I have been running for more years than I can remember. However, not long enough to remember what it felt like to hate running. I grew up more of a gym rat than a runner but back in the mid 90’s, when I was going through a tough time in my life, I found running as a sort of therapy (this was about 3 years before my first ever yoga class). Once I started running, I didn’t stop and I’ve been blending yoga and running ever since.
As I got more into yoga and started to teach more on the anatomy behind the practice, I started to pay more attention to how my yoga practice could help my running. There’s the standard ways; things like stretching after a run and using some of the basic yoga poses as a way to stretch tired muscles. But what about when you’re on the road? How could the alignment, deep breathing and focus I have on the mat help me when I’m on the road? Here’s some of what I’ve found:
Do lots of power poses to strengthen your quads, glutes and hamstrings. To run long and strong, you’ve got to have good push off power and muscles that can sustain you through 5 or more miles. Poses like Warriors 1 and 2, Chair and standing balances will improve your leg strength from your calves all the way up to your gluteal muscles and your quadriceps in front. I’ve been focusing on these power poses in my classes of late and have been doing the poses with class. I’ve personally noticed a decrease in leg fatigue when running and increased speed in my 5 milers.
Use balancing poses to strengthen your ankles and decrease the risk of falling when running on uneven terrain. If you’re like me, you’re running in the city. Up and down curbs, lots of pavement, sometimes grass or gravel filled paths and lots of cracks in the sidewalk fill my runs. If I’m not steady on my feet, I could easily twist an ankle or worse, fall. Balancing poses keep my feet and ankle joints strong and many times have allowed me to “right” myself when I do trip.
Use the elements of anatomical position/Mountain Pose as you run. In anatomy, “Anatomical Position” is that where you stand with your feet at hip width, shoulders relaxed down the back, head balanced evenly over the shoulders and pelvis level. When I run, I try to stay connected to the elements of this position and correct my posture when I fall out of it. Chances are, when you’re in the final stretches of your run, your posture will start to suffer. You’ll end up working harder unless you can bring your body into greater alignment. Just like a yoga pose, the more you can create “the lines” of alignment, the less effort you’ll exert.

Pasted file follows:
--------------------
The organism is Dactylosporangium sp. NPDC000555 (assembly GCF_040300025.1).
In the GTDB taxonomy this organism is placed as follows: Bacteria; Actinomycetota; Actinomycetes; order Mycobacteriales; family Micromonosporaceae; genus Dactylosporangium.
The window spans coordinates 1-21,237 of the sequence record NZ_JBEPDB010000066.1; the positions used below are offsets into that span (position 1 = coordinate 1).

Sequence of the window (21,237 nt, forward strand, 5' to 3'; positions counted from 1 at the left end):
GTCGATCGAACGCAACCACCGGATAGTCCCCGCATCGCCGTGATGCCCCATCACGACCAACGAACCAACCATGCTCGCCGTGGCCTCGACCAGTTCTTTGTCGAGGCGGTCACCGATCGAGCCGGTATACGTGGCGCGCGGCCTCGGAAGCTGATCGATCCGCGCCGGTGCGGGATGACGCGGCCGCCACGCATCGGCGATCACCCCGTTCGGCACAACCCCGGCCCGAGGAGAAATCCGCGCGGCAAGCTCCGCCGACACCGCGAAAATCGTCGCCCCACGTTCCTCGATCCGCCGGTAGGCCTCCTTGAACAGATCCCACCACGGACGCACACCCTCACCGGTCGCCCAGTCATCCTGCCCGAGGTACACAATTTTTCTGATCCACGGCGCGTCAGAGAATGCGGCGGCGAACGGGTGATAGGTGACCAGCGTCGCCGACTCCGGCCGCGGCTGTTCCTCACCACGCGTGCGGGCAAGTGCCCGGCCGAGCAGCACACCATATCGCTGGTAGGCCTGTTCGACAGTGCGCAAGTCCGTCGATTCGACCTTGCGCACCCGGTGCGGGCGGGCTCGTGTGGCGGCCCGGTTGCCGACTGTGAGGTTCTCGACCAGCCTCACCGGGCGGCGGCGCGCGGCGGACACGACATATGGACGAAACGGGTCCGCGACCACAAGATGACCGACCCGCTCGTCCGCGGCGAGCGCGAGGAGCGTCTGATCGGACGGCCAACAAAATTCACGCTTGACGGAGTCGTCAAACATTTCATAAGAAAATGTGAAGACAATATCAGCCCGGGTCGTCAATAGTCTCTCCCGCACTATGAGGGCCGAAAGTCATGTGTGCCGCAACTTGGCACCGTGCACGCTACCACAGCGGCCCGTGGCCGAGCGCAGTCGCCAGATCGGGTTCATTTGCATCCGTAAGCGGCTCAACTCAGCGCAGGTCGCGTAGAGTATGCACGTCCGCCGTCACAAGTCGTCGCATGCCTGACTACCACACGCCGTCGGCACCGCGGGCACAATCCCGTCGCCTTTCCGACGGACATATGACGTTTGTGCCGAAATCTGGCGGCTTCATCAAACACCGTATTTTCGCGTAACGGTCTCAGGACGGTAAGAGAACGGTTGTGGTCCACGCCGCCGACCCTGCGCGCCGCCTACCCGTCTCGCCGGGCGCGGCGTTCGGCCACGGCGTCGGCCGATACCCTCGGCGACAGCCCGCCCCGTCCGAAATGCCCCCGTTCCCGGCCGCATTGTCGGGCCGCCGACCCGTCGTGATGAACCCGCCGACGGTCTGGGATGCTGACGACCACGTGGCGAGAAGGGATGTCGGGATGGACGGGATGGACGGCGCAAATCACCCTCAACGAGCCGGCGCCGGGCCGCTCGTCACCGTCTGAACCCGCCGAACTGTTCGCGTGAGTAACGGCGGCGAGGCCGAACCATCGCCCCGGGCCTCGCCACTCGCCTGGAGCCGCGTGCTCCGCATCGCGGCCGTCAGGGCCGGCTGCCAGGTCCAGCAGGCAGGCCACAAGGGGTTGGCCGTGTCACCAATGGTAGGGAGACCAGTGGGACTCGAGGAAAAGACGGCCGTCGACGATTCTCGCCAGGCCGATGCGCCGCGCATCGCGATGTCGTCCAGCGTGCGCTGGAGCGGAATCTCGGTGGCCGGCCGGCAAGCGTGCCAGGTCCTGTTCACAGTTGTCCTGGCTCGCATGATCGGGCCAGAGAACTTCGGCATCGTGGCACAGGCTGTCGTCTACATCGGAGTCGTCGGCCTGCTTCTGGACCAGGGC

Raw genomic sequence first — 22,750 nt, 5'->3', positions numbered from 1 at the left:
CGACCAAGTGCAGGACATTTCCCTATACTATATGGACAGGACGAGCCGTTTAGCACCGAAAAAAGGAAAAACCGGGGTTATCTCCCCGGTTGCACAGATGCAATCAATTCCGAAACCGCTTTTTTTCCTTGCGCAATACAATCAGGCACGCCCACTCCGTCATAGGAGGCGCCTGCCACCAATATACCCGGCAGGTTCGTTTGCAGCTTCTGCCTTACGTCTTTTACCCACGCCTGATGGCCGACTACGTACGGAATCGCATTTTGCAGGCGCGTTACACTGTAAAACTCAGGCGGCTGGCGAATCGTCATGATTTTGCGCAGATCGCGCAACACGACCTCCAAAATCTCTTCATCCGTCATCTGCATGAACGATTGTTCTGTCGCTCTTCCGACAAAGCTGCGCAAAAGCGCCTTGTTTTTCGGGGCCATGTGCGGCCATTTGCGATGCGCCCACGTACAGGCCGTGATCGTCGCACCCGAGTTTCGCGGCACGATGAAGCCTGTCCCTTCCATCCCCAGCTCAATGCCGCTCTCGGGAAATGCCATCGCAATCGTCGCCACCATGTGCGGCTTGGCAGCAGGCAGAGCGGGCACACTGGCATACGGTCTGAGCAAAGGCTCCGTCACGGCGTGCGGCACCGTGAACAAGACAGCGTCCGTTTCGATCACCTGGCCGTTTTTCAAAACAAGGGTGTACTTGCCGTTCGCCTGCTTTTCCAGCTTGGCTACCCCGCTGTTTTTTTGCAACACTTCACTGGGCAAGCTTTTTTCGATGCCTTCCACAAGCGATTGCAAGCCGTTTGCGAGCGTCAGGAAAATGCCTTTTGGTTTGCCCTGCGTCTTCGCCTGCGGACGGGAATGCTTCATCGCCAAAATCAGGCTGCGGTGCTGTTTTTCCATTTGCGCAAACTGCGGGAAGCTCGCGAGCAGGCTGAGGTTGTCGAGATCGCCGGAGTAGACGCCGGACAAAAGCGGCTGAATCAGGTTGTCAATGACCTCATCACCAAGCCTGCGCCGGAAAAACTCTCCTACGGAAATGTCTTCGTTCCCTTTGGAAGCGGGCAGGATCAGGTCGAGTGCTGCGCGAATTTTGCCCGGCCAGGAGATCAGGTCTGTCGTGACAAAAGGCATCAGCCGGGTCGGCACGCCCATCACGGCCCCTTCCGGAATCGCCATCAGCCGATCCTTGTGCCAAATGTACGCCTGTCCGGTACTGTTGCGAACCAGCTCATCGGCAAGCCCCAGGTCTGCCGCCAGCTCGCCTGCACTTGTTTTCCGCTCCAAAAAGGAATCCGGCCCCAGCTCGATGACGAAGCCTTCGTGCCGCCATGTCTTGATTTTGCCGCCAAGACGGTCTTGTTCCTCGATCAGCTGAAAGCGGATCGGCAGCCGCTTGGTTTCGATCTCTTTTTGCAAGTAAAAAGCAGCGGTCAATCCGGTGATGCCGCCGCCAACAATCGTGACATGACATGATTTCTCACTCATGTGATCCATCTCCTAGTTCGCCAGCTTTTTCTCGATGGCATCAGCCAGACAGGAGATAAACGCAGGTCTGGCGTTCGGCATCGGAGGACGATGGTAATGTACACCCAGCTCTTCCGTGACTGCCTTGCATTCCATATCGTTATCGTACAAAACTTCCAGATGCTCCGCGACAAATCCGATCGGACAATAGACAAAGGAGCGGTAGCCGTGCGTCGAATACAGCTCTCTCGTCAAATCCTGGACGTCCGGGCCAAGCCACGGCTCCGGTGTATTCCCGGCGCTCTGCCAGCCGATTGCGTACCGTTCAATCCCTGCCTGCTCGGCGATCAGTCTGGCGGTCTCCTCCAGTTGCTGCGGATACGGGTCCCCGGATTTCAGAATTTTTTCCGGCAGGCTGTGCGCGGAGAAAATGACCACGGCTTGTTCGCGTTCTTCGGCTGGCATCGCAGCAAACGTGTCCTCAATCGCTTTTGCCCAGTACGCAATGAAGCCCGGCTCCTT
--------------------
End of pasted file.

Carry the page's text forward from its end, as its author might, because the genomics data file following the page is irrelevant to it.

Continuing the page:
Save the view for your walk; focus your gaze. I love when people say, ” Did you see that on your run?” Honestly, when I run, I only see the path in front of me. I am always tuned in to noises behind me, my peripheral vision and what’s up ahead but it’s only in the context of how I might have to shift to avoid getting hit or running into someone else walking, running or biking. Use the tool of focusing your eyes in the pose, called “drishti” in yoga, you’ll find you have less distraction and more energy to put into your run. ( I almost always stop for puppies though!)
Step with purpose but don’t pound. Sometimes when I run, I hear someone coming up behind me from quite a ways away. I’ll hear the pounding and then eventually, see the person. It reminds me of the time I might in yoga class, waiting for class to start and someone comes into the studio and pounds loudly throughout the studio to gather their props and put down their mat. We’re often not aware of the heaviness we have when walking and once you start practicing yoga, you’ll develop more awareness of not only using your whole foot but stepping with a lightness that demonstrates greater integrity and integration from an anatomical standpoint.
There’s so much more that can be brought to running from yoga but this is a start. I’ll be posting more about this topic in the future so please let me know if you have any specific topics you’d like to see.